Monday, June 6, 2016

“No one would design an urban roadway like this today”--Albuquerque City Councilor Pat Davis

On Friday, the Albuquerque Journal ran a front page story "New Mexico is No. 1 in pedestrian deaths". Sadly, the Journal seemed to swallow the standard line that this is due to drunkenness and jaywalking. Its as if the Journal is so inside the prevailing paradigm of "car is king" that it does not even ask if there are issues other than blaming the dead. For example, infrastructure design.

Certainly substance abuse is endemic in some parts of the Duke City and is a major problem as inebriated people walk or drive into each others paths. Likewise so-called jaywalking is a problem, but in part because we have built the infrastructure on the scale of fast cross city car travel rather than on the measure of where people live and where they may want to walk to their nearby destinations. We might as well post No Trespassing signs for those on foot on our urban rights of way. Albuquerque Councilor Pat Davis, quoted in the LA Monitor, nails the elephant in the room: no one would design streets this way if pedestrian (or bicyclist) safety were really crucial. I am sure that James Anderson, Roy Sekreta, Matt Trujillo, and others would agree, if they were alive to comment.

Indeed, anyone who has spent any time in the Duke City, Santa Fe, or even Los Alamos knows that we design major arterials, including  Central Avenue in Albuquerque, Trinity Drive in Los Alamos, and Cerrillos, St. Michaels, or St. Francis in Santa Fe with wide, fast multilane features to facilitate motor vehicle movement with minimal delays--even in dense urban areas. Furthermore, the pedestrian safety features that the DOT adds to the design are often built at intervals that do not interfere with the vehicular level of service measures that are so critical to ensure that motorists can scurry back and forth between destinations in the ever sprawling American cityscape. NMDOT's refusal to add a crosswalk to NM 502 by the swimming pool on the east side of Los Alamos is an example. Likewise, fast speed limits ensure that anyone hit is likely to die while the wide "Stroad" profiles ensure small figures like bikers and peds are hard to see. See figure below for lethality vs speed.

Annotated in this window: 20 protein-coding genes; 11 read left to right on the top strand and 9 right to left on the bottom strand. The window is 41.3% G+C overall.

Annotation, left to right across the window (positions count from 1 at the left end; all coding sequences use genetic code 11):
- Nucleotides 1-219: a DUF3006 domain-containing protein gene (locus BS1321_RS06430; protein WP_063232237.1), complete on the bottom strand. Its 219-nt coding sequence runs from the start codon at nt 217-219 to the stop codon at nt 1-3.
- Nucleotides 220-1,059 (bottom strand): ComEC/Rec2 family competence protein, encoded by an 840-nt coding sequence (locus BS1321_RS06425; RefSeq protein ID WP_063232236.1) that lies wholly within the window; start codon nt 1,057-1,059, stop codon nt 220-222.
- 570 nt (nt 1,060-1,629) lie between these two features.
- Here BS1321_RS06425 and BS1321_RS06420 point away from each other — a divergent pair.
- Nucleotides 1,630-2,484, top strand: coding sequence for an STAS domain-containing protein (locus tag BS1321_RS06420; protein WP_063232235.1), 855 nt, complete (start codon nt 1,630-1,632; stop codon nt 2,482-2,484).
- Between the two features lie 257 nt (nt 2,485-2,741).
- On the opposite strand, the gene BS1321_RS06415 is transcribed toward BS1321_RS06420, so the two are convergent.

From Literature Review on Vehicle Travel Speeds and Pedestrian Injuries, NHTSA
True human safety in our cities will only result from major changes in urban design. We cannot count on people slowing down when the roads beckon for speed. Instead, we need to engage in traffic calming so the road defines the speed rather than hanging useless signs that conflict with design. Vision Zero, if it is to be implemented, means redesigning roads so that they slow things down so that the inevitable crashes that result from human nature are not fatal. How that works with the ever present urge to sprawl our cities and pander to Level of Service is a good question.

Ain't it nice to ride in the Country?
Finally, months after surgery, I am actually getting my hind end out on the road again.
Nice, quiet roads. Fortunately.

Excerpted from Streetsblog, where  Bill Lindeke talks about St. Paul, MN:
Finding the Political Will to Fix “Four-Lane Death Roads” 

"...The key to a “vision zero” policy will be in making exactly the kinds of trade-off decisions that I’ve described here. A commitment to the safety of urban streets needs to say that no amount of automobile efficiency is worth the lives of people like Elizabeth Dunham, who was simply trying to cross the street. No amount of increased speeds are worth running over a kid like 11-year-old Bikram Phuyel, who was hit by a driver while crossing Rice Street to get to school in 2014. No amount of LOS improvement is worth the life of Kunlek Wangmo, hit by a turning driver while crossing St. Clair Avenue with her husband by West 7th Street last year. Or Shelby Kokesch, who was killed while walking her mother from the History Center across Kellogg Boulevard earlier this year. The list goes on… “Vision Zero” needs to start focusing on these kinds of difficult street design changes, and road diets are the least expensive, most effective option on the table..."

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